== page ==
Understanding Unstructured Data (Part Two)

Truly getting to know what unstructured data is and how it can be used and organized in your healthcare facility can play a huge roll in your success.

unstructured dataIn a previous blog, I wrote about unstructured data in the healthcare industry and EHR systems. Unstructured data can consist of explanations of benefits, audio voice dictations, handwritten and typewritten notes, diagnostic images, e-mail messages and attachments, text messages, medical claims and more. Although it can sometimes be hard to access programmatically, unstructured data often includes information that is a valuable part of a patient’s medical record and clinical history.

Again, by being able to analyze unstructured data along with its structured counterpart, clinicians can provide a more complete picture of a patient’s history, diagnosis, treatment and outcome. It can help maintain data consistency, allow for combined qualitative and quantitative data and can  be highly valuable when used in a research capacity.

When properly captured into a data structure or application, unstructured data can be effectively utilized through:

  • Analytics applications
  • A complete EHR system that incorporates both unstructured and structured data sources
  • Cloud-based patient engagement solutions that gather symptoms reported to physicians by patients and discreetly capture them for analyzation
  • Natural language processing tools that analyze unstructured data for specific, key terms, extract information from that data and produce reports for clinicians (This is a big one!)
  • HIE and document management systems that allow viewing, collaboration and reviewing of various unstructured documents
  • Population health management programs that prompt proactive and preventive interventions
  • Insights systems that merge unstructured and structured data for a more complete picture of patients

These technologies make unstructured data useful and actionable to provide the following benefits:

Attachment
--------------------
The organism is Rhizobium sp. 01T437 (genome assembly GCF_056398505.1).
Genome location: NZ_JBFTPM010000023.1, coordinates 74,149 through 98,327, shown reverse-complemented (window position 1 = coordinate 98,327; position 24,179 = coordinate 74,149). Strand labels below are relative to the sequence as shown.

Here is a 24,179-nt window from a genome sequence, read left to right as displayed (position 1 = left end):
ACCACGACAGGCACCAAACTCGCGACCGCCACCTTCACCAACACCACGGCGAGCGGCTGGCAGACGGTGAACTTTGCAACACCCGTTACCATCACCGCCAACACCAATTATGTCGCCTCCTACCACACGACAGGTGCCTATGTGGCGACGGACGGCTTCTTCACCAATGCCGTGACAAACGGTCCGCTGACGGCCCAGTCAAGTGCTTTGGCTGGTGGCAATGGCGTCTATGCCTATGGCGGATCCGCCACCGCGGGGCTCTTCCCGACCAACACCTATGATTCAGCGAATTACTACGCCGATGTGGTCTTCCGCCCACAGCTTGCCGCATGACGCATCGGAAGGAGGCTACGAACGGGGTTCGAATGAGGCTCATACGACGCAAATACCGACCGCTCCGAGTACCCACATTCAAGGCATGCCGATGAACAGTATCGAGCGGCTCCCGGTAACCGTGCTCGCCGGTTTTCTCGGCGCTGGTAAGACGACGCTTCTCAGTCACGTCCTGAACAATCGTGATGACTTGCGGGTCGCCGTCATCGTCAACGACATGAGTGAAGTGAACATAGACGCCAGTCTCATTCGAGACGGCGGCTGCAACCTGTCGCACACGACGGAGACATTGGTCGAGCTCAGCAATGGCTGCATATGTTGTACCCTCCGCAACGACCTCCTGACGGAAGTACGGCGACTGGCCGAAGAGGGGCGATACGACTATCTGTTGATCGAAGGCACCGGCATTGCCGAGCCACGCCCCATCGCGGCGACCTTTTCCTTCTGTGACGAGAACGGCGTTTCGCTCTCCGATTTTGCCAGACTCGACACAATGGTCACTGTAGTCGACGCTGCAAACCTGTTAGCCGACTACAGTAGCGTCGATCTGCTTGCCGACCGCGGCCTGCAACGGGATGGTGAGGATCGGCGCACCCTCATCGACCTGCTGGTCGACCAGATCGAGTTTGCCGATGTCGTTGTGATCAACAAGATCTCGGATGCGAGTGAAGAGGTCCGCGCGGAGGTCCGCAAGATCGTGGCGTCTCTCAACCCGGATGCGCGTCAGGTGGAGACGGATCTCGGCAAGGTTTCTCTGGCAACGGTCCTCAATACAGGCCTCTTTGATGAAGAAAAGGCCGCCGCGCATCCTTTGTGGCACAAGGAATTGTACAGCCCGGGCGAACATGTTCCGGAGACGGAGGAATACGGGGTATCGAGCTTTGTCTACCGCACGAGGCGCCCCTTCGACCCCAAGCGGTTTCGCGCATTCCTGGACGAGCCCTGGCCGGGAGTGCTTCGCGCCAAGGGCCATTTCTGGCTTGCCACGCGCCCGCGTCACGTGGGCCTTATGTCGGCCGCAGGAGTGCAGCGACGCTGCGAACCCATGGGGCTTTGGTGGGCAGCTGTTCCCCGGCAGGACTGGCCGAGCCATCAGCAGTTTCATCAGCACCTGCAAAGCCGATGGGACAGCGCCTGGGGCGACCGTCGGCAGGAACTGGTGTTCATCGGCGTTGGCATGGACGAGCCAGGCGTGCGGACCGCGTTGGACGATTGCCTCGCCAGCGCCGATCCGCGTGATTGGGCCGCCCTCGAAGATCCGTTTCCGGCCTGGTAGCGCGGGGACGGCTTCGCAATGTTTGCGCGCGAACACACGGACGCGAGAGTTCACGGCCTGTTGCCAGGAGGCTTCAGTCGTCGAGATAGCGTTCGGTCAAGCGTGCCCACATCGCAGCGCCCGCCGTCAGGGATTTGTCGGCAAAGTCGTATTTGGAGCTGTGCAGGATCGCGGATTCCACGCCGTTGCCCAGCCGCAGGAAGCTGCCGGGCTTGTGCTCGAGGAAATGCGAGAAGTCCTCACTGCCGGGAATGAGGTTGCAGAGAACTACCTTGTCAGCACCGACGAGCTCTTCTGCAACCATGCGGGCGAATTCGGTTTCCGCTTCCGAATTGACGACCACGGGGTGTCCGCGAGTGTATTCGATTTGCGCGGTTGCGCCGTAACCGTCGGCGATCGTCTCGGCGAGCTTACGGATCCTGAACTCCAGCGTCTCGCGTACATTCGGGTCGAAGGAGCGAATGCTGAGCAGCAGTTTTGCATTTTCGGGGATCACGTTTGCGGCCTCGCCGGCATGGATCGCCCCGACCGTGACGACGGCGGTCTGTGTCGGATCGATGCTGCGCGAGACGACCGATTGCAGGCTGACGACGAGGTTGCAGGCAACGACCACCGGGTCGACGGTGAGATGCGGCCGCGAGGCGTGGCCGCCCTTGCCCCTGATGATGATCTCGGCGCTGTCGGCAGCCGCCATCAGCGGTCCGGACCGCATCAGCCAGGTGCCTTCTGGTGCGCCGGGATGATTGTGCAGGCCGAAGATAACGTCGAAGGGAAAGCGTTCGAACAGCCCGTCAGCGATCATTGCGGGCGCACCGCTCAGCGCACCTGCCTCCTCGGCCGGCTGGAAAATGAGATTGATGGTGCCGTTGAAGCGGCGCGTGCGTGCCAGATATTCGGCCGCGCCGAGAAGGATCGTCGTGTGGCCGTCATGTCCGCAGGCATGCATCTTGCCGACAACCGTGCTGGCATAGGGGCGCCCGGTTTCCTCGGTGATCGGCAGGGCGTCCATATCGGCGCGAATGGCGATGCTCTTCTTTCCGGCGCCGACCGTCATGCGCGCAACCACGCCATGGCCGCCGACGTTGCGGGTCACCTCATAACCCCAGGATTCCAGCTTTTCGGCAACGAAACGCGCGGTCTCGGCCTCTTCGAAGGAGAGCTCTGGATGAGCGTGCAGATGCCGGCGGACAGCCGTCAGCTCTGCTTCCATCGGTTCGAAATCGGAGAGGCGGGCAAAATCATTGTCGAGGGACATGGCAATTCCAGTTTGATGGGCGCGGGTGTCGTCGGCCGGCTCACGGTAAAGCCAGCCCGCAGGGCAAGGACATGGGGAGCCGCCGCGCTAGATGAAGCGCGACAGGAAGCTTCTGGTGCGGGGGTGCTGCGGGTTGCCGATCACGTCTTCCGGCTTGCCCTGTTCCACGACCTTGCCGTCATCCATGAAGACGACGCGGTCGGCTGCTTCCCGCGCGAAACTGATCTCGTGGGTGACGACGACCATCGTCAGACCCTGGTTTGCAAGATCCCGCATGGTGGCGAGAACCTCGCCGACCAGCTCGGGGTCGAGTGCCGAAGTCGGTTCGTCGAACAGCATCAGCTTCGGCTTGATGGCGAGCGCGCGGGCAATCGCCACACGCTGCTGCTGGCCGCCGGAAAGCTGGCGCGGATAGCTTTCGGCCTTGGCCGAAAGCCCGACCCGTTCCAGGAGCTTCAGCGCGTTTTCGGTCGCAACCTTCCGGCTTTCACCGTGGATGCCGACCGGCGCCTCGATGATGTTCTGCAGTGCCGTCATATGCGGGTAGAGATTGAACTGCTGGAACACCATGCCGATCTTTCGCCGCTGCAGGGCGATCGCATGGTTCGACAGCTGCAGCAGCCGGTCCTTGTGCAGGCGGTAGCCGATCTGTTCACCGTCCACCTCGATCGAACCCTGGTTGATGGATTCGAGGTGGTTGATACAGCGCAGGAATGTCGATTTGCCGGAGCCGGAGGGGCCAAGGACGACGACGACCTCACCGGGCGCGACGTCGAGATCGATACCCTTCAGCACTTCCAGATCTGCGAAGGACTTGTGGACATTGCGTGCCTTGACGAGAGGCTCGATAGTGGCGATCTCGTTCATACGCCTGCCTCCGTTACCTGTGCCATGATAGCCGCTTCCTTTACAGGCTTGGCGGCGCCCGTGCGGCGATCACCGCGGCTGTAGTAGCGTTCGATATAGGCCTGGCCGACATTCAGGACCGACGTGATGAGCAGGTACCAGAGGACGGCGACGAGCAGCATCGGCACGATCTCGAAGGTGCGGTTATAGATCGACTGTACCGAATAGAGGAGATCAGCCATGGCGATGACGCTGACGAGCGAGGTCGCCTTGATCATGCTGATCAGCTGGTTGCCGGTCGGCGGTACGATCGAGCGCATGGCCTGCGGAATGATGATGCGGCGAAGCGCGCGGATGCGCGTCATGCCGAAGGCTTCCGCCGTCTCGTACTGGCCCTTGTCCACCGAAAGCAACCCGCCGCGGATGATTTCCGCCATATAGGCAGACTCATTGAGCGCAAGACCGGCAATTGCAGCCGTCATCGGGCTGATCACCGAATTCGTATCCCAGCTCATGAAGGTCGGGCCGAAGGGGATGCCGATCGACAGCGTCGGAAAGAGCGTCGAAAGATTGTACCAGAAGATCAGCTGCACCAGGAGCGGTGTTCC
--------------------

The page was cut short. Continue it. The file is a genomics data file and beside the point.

• Improved outcomes and reduced costs
  • Retrieval of patient medical history to decrease readmission for specific diseases, resulting in reduced compliance fines
  • Increased practice efficiency for physicians
  • Incorporation into predictive analytics to better target high-risk patients, thereby reducing preventable readmissions
  • Optimized patient interaction coding
  • More specific diagnoses
  • Higher data quality and integrity

The amount of unstructured data will increase over the next decade as more electronic solutions are introduced, and it’s important not to ignore its value to the healthcare industry. The data can be used to  produce unique insights for clinicians and can be incorporated into big data to improve care coordination and even help meet clinical quality guidelines.

Learn More

At Syntrix Consulting, we can work with you to ensure your data is optimized to its fullest capacity, resulting in additional benefits across your organization. Our suite of data analytics applications are designed to ensure data integrity in healthcare business intelligence solutions and can help you integrate and get value out of your unstructured EHR data. Contact us to learn more.

For more information on what Epic reporting is, how it can help your healthcare facility, and how to have a successful implementation, download our FREE eBook: 

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